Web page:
‘Building Back Better’ in the Food and Drink Sector

By Victoria Murphy, Account Manager

The impact of COVID-19 has been felt substantially across the food supply chain. Retailers have seen dramatic changes in the way consumers are shopping, eating out-of-home has been shut down and will feel very different upon reopening in the months to come, and food inequality has risen significantly as households feel the pressure to feed their families during lockdown.

Whilst the current challenges faced by the industry are vast, every part of the food supply chain now faces the same two goals:

  1. Find a sustainable operating framework with Government support
  2. Mitigate against additional burdens that were already arising pre-COVID

The Challenge of Regulation

Throughout this crisis, NGOs have shone a spotlight on the impact of COVID-19 on existing challenges such as obesity and supply chain resilience, with some urging the Government to champion more local produce and to rethink the food system. And yet, policy makers are more than aware that businesses will struggle to face the burden of additional regulation during what will continue to be a time of significant operational change and economic hardship for many. The Government ultimately needs as many businesses as possible to survive the blow dealt by COVID-19 to the operating of the economy.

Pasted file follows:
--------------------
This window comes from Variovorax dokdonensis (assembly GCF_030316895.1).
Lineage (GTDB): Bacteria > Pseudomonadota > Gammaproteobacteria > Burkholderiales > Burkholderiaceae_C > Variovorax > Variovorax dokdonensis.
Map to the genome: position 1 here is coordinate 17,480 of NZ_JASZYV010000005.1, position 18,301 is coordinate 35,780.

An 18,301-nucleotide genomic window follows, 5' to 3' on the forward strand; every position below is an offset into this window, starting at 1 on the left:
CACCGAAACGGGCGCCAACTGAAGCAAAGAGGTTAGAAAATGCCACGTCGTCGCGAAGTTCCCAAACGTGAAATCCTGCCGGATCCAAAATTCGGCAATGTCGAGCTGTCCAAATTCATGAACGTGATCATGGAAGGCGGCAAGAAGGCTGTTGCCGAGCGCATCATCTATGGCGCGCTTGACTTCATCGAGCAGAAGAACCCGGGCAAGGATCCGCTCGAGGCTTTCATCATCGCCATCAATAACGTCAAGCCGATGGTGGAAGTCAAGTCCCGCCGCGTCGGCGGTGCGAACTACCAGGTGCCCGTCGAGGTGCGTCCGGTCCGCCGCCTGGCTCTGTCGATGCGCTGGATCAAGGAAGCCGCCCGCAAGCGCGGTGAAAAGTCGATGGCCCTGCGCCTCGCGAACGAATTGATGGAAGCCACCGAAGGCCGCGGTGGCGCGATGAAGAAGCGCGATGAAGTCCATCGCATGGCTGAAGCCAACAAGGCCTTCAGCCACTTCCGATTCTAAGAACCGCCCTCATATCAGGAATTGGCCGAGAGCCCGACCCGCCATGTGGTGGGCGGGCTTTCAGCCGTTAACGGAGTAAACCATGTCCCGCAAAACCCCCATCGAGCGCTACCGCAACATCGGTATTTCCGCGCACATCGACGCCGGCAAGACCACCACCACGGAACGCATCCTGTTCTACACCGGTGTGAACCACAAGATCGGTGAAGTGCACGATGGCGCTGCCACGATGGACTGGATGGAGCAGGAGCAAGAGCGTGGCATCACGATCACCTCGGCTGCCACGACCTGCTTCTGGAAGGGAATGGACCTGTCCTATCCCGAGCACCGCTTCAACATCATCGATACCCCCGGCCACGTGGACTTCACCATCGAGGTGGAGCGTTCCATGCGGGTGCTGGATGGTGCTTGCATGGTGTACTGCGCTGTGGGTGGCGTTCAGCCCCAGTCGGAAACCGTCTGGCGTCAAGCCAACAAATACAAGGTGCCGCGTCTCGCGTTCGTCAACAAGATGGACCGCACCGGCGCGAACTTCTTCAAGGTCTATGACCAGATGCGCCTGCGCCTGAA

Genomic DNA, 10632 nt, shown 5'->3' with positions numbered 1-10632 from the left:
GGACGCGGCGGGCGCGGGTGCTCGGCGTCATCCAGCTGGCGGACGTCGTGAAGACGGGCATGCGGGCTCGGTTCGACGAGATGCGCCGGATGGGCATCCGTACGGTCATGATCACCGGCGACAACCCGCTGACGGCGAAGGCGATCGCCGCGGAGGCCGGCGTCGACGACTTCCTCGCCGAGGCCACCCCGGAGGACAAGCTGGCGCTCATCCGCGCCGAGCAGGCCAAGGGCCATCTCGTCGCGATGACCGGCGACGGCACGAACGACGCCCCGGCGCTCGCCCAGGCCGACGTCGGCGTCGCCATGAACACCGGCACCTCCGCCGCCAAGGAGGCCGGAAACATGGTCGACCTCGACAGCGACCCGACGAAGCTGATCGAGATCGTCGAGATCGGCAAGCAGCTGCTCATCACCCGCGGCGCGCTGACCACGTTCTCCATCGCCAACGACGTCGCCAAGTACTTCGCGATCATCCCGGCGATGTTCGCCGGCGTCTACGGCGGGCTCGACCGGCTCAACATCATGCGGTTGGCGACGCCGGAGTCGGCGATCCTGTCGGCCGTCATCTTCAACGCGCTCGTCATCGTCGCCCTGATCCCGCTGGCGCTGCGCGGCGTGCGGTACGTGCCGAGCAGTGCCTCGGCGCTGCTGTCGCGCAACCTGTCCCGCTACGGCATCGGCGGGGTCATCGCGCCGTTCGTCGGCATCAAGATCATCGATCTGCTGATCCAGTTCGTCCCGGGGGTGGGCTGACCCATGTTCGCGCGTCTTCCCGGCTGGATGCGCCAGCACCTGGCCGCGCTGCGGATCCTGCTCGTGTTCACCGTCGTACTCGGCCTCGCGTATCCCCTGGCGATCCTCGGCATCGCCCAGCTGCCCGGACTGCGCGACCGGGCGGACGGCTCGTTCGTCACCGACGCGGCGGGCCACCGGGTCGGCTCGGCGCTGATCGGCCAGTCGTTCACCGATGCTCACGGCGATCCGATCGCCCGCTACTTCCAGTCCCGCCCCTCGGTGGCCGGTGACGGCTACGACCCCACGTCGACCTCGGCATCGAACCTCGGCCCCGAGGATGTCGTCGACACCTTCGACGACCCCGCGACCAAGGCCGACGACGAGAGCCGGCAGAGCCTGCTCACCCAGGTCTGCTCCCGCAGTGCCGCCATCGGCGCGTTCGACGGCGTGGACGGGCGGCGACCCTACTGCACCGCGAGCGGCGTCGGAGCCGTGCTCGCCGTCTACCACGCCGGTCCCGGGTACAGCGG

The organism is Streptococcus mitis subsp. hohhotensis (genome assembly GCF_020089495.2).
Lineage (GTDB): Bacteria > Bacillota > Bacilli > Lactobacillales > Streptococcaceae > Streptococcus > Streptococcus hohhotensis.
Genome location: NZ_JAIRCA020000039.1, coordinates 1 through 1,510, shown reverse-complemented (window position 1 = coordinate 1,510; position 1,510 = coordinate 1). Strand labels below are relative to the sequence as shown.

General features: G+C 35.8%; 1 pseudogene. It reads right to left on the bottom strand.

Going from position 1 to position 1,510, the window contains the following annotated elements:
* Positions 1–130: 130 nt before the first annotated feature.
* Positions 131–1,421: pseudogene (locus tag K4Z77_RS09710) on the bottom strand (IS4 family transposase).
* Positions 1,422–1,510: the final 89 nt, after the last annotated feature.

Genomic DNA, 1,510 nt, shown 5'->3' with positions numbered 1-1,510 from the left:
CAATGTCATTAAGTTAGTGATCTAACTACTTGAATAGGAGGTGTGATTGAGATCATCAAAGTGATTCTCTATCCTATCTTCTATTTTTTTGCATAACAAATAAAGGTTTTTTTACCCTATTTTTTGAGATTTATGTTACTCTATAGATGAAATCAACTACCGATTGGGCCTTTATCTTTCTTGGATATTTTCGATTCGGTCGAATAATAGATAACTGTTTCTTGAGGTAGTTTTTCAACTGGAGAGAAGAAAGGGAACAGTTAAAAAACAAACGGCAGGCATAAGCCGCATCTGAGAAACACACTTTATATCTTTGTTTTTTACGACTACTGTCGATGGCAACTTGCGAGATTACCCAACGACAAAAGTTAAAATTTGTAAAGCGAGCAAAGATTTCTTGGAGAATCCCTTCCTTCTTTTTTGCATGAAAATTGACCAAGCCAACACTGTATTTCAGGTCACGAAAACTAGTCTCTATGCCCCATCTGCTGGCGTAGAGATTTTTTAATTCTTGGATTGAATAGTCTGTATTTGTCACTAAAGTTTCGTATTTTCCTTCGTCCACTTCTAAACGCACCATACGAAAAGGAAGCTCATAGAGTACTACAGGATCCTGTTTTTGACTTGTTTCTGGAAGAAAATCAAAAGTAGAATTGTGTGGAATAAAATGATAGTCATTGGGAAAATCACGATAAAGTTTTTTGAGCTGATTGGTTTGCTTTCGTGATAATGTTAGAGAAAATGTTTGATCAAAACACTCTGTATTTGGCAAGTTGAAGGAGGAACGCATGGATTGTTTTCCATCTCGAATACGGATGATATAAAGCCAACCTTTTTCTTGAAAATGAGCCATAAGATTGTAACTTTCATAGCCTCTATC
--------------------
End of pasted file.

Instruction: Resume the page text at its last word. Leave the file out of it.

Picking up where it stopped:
So, whilst regulatory challenges are not going away in the context of mounting activist and consumer pressure, the Government is firmly in listening mode.

Food and drink businesses must take this window of opportunity to advocate for a sustainable framework of support and regulation that allows them to build back their businesses in a way that meets consumer and political expectations with regards to responsible and innovative behaviours.

Planning What’s Next

Looking to the future, the industry should be using this moment in time to consider where COVID-19 leaves its plans to invest in its workforce and supply chain, improve product sustainability, and promote nutrition and wellbeing.

Taking action on these issues will demonstrate that the sector is committed to restarting better and will protect it from opponents that wish to see tighter regulation or different business practice.

And it would also boost the industry’s reputation with consumers.

At FHF, we know from our annual ‘Authenticity Gap’ research – which assesses consumers expectations towards business in contrast to their experiences in practice – that people really want to see business deliver against broader social needs concerning the environment, healthier foods and looking after their workforce. But when we asked who they trusted most to deliver against these issues – the food industry came last. This trend must be reversed.

So, despite the challenges in the months ahead, businesses must use this moment to find a new way of operating that will ultimately help the industry to ‘build back better’ and strengthen its credibility with decision-makers and consumers alike.